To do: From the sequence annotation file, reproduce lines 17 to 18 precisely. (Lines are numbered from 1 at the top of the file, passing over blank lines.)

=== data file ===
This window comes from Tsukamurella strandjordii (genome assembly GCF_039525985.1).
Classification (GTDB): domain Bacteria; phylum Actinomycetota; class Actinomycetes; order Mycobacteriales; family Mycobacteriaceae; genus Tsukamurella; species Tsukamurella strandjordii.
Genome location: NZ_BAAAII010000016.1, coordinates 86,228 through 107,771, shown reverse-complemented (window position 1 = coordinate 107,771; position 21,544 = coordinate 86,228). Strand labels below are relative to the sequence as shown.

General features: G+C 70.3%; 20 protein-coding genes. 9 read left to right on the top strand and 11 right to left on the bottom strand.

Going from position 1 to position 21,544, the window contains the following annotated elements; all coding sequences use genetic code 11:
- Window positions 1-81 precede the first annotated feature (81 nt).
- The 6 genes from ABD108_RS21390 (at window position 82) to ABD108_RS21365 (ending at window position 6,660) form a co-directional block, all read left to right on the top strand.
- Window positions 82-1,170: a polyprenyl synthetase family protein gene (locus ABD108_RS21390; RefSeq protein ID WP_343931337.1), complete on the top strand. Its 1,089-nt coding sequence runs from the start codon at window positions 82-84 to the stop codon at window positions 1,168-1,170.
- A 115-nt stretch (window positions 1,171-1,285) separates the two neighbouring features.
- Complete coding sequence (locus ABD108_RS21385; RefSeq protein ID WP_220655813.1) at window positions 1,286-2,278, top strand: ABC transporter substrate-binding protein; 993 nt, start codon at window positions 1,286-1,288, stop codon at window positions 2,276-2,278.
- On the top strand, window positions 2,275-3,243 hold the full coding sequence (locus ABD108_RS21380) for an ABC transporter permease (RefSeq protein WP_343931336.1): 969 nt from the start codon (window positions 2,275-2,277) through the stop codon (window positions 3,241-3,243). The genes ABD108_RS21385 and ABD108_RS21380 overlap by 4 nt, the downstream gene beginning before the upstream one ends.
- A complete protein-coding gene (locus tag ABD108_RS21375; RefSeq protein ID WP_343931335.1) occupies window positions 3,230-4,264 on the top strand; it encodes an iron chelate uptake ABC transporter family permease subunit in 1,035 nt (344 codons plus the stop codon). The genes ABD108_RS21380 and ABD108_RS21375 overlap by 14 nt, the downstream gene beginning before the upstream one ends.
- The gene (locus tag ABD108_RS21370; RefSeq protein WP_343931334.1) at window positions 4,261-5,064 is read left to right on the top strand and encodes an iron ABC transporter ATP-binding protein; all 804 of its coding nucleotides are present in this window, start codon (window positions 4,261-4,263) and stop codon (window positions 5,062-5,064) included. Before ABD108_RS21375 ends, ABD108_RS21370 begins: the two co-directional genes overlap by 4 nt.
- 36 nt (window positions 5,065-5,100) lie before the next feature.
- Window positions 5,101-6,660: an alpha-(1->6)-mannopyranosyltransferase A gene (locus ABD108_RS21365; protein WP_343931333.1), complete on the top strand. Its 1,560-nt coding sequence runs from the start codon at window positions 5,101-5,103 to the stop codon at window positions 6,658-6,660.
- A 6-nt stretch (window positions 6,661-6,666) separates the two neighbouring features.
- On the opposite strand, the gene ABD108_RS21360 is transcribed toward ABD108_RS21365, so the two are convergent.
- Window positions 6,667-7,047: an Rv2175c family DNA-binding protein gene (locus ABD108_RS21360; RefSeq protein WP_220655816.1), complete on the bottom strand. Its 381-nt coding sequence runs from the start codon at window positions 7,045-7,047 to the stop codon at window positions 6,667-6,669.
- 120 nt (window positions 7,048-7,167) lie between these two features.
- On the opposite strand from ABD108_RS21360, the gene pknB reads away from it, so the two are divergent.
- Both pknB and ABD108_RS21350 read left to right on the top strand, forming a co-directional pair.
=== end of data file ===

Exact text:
- On the opposite strand, the gene ABD108_RS21360 is transcribed toward ABD108_RS21365, so the two are convergent.
- Window positions 6,667-7,047: an Rv2175c family DNA-binding protein gene (locus ABD108_RS21360; RefSeq protein WP_220655816.1), complete on the bottom strand. Its 381-nt coding sequence runs from the start codon at window positions 7,045-7,047 to the stop codon at window positions 6,667-6,669.